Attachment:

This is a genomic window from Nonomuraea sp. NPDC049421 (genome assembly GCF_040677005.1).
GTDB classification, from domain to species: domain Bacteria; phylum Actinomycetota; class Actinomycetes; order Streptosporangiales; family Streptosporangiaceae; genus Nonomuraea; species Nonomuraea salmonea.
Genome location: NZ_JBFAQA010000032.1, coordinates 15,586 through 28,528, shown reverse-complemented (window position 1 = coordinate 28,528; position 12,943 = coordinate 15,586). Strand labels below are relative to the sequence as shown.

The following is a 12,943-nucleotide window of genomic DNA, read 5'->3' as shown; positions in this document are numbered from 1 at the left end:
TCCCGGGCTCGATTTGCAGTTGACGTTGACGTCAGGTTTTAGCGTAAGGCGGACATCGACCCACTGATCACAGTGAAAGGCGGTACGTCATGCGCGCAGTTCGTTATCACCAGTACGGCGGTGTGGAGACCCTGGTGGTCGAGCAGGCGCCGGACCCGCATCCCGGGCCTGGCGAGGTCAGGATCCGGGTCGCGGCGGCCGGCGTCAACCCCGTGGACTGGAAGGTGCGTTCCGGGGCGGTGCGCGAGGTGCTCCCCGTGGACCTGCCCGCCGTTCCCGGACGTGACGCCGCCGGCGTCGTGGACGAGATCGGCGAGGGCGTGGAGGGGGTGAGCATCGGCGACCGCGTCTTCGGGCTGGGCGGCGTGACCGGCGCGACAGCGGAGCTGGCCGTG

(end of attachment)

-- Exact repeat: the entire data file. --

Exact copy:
This is a genomic window from Nonomuraea sp. NPDC049421 (genome assembly GCF_040677005.1).
GTDB classification, from domain to species: domain Bacteria; phylum Actinomycetota; class Actinomycetes; order Streptosporangiales; family Streptosporangiaceae; genus Nonomuraea; species Nonomuraea salmonea.
Genome location: NZ_JBFAQA010000032.1, coordinates 15,586 through 28,528, shown reverse-complemented (window position 1 = coordinate 28,528; position 12,943 = coordinate 15,586). Strand labels below are relative to the sequence as shown.

The following is a 12,943-nucleotide window of genomic DNA, read 5'->3' as shown; positions in this document are numbered from 1 at the left end:
TCCCGGGCTCGATTTGCAGTTGACGTTGACGTCAGGTTTTAGCGTAAGGCGGACATCGACCCACTGATCACAGTGAAAGGCGGTACGTCATGCGCGCAGTTCGTTATCACCAGTACGGCGGTGTGGAGACCCTGGTGGTCGAGCAGGCGCCGGACCCGCATCCCGGGCCTGGCGAGGTCAGGATCCGGGTCGCGGCGGCCGGCGTCAACCCCGTGGACTGGAAGGTGCGTTCCGGGGCGGTGCGCGAGGTGCTCCCCGTGGACCTGCCCGCCGTTCCCGGACGTGACGCCGCCGGCGTCGTGGACGAGATCGGCGAGGGCGTGGAGGGGGTGAGCATCGGCGACCGCGTCTTCGGGCTGGGCGGCGTGACCGGCGCGACAGCGGAGCTGGCCGTG